Six years ago, Inglewood High School science teacher Olivet Cunningham approached Raytheon’s Charles Rampton with a request for support. Since then, Raytheon has generously supported the IUSD science fair with cash awards for students and volunteer judges.

Taking home the perpetual trophies for the most wins this year were: Frank D. Parent Scshool (K-5), Monroe Middle School (grade 6 and grades 7-8) and Morningside High School (9-12). At the close of the ceremony, a special recognition was given to Alma Davis, who is retiring this year.

“Science is probably one of the most important disciplines, and sometimes people tend to overlook it,” said Patricia Richardson, the Morningside High School science teacher who coordinates the 6-12 science fair. “This is becoming a problem in our society because we are not producing young people interested in going into math and science careers. Hopefully, because of their involvement, students will not see science as just for so-called “smart” people. If you have the desire and are willing to take the challenge, it can be mastered by anyone. The science fair gives young people inspiration and the belief that they can accomplish their goals.”

Inglewood Unified School District
26th Annual Science Fair Winners


1st – Maya Chambers
2nd – Arely Garcia
3rd – Duanna Alexander

First Grade
1st – Anthony Freeman
2nd – Lauren Burnett
3rd – Stephen L. Williams II

Second Grade
1st – Hunter Gray
2nd – Janet Gudio
3rd – Cameron Evans

Third Grade
1st – Zoe Ram
2nd – Aletris Palm
3rd – Alana Bell

Fourth Grade
1st – Daisy Sanchez
2nd – Austin Smith
3rd – Chris Edwards

Fifth Grade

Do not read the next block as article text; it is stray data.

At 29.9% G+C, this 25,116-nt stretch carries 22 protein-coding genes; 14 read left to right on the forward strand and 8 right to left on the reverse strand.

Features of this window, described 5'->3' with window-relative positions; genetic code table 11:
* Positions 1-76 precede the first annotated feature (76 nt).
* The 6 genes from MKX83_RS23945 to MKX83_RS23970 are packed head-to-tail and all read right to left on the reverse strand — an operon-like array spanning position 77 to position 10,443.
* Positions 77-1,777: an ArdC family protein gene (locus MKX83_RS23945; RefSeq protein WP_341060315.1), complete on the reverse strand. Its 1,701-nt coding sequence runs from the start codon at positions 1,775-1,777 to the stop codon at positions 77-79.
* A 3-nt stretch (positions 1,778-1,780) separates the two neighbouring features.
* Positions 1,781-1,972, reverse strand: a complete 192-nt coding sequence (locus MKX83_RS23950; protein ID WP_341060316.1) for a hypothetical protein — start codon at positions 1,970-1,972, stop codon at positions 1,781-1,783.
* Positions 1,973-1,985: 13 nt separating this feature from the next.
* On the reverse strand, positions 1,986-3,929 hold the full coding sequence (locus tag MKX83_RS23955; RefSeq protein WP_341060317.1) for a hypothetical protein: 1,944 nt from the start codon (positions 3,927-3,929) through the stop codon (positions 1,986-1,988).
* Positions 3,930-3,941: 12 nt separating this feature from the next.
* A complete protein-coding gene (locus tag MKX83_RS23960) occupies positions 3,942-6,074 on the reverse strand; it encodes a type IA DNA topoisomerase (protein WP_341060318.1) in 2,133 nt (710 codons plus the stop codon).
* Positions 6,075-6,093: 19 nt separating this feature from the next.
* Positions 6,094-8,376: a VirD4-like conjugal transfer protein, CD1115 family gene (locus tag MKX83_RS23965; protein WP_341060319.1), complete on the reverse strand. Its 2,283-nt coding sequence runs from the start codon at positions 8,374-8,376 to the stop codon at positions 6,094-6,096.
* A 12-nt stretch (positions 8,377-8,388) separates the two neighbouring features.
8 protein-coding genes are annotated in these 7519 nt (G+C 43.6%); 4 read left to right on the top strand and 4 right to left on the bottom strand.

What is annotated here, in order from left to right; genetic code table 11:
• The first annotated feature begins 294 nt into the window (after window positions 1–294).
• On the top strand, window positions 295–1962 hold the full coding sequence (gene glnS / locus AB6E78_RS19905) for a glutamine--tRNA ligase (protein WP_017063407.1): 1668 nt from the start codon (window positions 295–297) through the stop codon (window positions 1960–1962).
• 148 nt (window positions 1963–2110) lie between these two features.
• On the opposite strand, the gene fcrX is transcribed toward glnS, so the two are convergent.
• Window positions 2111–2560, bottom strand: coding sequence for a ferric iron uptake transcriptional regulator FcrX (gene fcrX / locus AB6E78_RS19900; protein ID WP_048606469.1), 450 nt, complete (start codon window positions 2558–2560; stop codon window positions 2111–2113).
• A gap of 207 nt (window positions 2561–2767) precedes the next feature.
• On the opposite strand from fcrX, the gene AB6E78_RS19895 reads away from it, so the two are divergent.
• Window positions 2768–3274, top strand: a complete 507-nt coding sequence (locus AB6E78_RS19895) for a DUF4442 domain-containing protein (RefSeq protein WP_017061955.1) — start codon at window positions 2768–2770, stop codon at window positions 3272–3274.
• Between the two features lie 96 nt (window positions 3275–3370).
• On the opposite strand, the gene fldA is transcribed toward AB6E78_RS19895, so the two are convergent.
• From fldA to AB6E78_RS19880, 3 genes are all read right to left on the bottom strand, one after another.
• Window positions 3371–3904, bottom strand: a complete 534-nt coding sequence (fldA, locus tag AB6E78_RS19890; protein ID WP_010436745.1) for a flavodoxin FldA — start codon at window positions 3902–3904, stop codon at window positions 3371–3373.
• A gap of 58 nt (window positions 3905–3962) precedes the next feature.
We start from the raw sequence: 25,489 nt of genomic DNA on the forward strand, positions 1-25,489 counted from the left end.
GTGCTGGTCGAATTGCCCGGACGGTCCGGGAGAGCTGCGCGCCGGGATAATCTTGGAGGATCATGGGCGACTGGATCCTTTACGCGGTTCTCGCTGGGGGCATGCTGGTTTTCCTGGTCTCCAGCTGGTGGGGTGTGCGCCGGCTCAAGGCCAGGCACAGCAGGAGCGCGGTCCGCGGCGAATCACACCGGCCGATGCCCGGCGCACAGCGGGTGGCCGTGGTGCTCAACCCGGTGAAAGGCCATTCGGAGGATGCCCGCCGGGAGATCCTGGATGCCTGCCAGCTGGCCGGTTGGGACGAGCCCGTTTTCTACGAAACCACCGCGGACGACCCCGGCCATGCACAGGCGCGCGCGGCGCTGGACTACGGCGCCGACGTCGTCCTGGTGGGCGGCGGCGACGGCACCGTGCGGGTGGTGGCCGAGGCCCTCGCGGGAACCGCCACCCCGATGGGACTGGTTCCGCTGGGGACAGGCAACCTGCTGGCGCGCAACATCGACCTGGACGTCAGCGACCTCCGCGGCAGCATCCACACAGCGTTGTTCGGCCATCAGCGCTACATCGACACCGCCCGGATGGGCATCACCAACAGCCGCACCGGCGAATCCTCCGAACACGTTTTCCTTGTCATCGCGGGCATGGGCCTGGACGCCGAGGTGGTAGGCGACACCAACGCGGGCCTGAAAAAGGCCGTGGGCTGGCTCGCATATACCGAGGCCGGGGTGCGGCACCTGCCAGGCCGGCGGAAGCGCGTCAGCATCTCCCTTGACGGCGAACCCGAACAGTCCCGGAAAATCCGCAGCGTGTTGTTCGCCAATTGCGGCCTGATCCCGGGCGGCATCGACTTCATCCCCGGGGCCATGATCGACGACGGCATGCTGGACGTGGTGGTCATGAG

1st – Khamal White
2nd – Phoebe Williams
3rd – Malik Brinston


Physical Science
1st - "Catapult,” Cesar Gonzalez & Heraclio Rojas, Monroe
2nd - "How Fast Does Home-Made Perfume Evaporate?" Sonia Vallejo & Gabriela Saucedo, Monroe
3rd - "The Earthquake Machine," Essence Horton & Maria Lariios, Freeman

Life Science
1st - "How Are Toxins Released from Our Bodies?" Emoni Farmer, Freeman
2nd - "How Do Tsunamis Form?" Guadalupe Juarez & Jessica Diaz, Oak St.
3rd - "Sight vs Taste" Ci’onna Bentley, Parent


1st - "Which Plant Enhancer Will Promote Plant Growth at a Faster Rate?" Diego Castro, grade 7, Parent
2nd - "Red Bean vs White Bean Sprouting in Artificial and Natural Light," Staci Martinez, grade 7, Parent
3rd - "How Will Music Affect Plant Growth?" Elellee Omar, grade 8, Lane

Life Science
1st - "How Does the Soil Type Affect the Water Flow?" Ryan Reyes & Augustin Tapia, grade 7, Monroe
2nd - "Examining Unlike Soil Types," Maria Zamudio & Guadalupe Gomez, grade 8, Monroe
3rd - "Enhanced Performance and Decreased Water Loss in Athletics: Gatorade vs Water," Jaisha Martin, grade 7, Parent

1st - "Mousetrap Go Kart," Francisco Bucio & Bryant Solares, grade 8, Monroe
2nd - "Humpty Dumpty Fell off the Egg Express," Jennifer Santana & Miguel Leyva, grade 8, Monroe
3rd - "How Efficient Are Robots?" Juan Plasencia & Steve Melgar, grade 8, Monroe

Physical Science
1st - "How Do Home-Made Rockets Work?" Bryant Solares & Steven Guerra, grade 8, Monroe
2nd - "Water & Carbon Conversion Of Energy In Viable Objects vs Inanimate Objects," Luke Chaniel, grade 7, Parent
3rd - "The Science of Crystals,” Jose Ojeda & Dulce Rios, grade 7, Monroe


Behavioral Science
1st - "Brain Hemispheres: Which is Dominant?" Jesus Garcia & Jose Neri, grade 11, Morningside
2nd - "Which Type of Music is Conducive to Learning?" Angelica Sanchez & Karen Espana, grade 12, Morningside

1st - "Drive Systems," Eduardo Serrano, grade 10, City Honors
2nd - "Hybrid Cars: Why Are They Hot?" Evert Umana, grade 12, Morningside
3rd - "Fire Alarm Sensitive Device," Carolina Reynoso & Anthony Jaurega, grade 11, Inglewood

Life Science
1st - "Measuring Sound Awareness," Luz Jimenez & Vanessa Rodriguez, grade 12, Morningside
2nd - "What Is the Best, and What Needs to Be Added?" Gwendolyn Whited, grade 10, Morningside
3rd – “The Walking Worms,” Jamell Jones, grade 10, Morningside

Physical Science
1st - "The Effect of Temperature & Magnetic Energy," Isabel Granados & Monica Sanchez, grade 10, Inglewood
2nd - "The Effect of Shutter Speed on a Picture," Raul Gaina, grade 10, Inglewood
3rd - "What pH Level is Most Conductive to Corrosion in Iron and Copper?" Angela Holcomb, Lizardo Andres, & Ramon Jimenez, grade 11, Morningside

Page updated 11.27.06